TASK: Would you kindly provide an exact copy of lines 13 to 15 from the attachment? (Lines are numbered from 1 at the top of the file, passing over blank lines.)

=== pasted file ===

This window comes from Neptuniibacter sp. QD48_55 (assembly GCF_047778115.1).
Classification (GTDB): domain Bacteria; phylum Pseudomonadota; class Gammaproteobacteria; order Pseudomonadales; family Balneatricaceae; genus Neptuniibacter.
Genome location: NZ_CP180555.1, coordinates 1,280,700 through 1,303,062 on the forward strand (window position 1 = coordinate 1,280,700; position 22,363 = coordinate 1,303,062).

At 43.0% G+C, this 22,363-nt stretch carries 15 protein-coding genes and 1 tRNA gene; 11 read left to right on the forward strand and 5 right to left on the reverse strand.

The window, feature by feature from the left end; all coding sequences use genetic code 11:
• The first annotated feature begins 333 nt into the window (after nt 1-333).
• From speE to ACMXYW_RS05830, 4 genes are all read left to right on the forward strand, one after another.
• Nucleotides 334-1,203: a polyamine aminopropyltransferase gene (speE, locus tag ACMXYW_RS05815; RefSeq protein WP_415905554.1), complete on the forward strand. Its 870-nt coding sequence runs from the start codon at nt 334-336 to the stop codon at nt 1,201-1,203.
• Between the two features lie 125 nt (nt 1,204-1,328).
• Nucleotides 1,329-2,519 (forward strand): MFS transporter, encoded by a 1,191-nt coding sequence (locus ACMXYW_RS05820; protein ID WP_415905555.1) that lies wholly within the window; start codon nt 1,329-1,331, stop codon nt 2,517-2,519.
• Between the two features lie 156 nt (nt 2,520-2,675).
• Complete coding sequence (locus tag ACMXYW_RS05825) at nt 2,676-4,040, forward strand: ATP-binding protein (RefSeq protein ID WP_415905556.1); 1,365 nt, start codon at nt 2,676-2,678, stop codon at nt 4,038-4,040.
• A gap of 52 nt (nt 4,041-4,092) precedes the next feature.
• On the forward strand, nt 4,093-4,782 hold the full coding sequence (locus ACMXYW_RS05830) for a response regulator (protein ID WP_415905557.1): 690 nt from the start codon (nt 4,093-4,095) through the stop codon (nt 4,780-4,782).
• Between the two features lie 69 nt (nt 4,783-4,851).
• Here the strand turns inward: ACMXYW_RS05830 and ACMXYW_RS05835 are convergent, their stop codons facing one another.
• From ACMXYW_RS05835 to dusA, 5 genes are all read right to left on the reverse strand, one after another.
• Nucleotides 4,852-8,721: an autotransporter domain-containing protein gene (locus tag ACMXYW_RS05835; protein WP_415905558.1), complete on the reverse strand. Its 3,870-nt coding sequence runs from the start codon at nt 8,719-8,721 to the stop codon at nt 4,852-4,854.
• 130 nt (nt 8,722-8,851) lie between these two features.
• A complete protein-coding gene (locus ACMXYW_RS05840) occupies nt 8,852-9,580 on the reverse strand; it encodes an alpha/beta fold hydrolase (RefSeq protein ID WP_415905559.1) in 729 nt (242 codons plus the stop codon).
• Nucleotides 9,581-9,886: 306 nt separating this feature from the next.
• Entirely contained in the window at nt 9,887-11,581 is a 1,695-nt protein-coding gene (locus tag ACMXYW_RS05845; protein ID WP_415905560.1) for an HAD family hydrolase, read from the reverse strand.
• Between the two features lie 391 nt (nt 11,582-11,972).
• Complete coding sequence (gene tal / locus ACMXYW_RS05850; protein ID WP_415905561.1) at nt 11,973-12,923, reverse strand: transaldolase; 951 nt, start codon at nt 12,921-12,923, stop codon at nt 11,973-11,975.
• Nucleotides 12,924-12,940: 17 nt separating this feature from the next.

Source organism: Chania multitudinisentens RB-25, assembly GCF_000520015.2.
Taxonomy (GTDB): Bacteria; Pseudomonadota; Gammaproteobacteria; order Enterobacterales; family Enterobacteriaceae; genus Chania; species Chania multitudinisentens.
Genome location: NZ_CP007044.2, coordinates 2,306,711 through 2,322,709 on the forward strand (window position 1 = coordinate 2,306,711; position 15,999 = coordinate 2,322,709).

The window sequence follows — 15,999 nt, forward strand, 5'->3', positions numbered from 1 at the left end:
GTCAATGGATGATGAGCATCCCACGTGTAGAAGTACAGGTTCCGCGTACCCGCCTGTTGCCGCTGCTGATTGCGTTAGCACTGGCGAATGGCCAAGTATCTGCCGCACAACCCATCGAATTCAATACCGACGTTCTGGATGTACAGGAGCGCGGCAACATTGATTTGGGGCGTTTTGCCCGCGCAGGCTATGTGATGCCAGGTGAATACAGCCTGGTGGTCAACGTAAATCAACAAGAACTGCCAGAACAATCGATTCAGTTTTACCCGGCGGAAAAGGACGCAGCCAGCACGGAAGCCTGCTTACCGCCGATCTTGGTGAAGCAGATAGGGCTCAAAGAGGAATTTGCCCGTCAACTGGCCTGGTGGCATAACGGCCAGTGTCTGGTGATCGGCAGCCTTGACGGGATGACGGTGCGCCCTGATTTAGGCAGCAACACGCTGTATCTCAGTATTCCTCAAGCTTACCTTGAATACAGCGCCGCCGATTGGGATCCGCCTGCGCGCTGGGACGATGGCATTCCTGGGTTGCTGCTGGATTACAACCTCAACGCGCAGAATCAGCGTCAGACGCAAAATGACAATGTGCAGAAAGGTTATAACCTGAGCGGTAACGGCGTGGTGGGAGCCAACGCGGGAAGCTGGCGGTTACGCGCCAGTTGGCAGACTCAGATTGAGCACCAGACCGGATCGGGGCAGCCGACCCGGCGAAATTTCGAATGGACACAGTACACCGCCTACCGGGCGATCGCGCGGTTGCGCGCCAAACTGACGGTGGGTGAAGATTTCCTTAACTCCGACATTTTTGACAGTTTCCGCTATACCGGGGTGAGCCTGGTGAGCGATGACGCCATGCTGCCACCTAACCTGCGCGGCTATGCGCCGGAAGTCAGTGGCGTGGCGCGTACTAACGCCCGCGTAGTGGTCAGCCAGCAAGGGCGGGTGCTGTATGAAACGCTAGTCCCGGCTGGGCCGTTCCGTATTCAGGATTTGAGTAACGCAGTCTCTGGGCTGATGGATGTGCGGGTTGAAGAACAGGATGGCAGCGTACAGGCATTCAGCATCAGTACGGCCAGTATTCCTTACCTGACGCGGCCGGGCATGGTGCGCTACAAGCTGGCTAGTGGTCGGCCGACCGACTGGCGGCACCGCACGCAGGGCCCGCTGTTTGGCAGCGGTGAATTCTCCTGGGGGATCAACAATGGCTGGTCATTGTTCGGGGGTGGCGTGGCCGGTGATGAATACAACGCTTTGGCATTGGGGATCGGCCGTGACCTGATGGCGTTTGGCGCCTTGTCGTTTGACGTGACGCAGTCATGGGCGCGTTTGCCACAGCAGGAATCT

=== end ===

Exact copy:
• A gap of 52 nt (nt 4,041-4,092) precedes the next feature.
• On the forward strand, nt 4,093-4,782 hold the full coding sequence (locus ACMXYW_RS05830) for a response regulator (protein ID WP_415905557.1): 690 nt from the start codon (nt 4,093-4,095) through the stop codon (nt 4,780-4,782).
• Between the two features lie 69 nt (nt 4,783-4,851).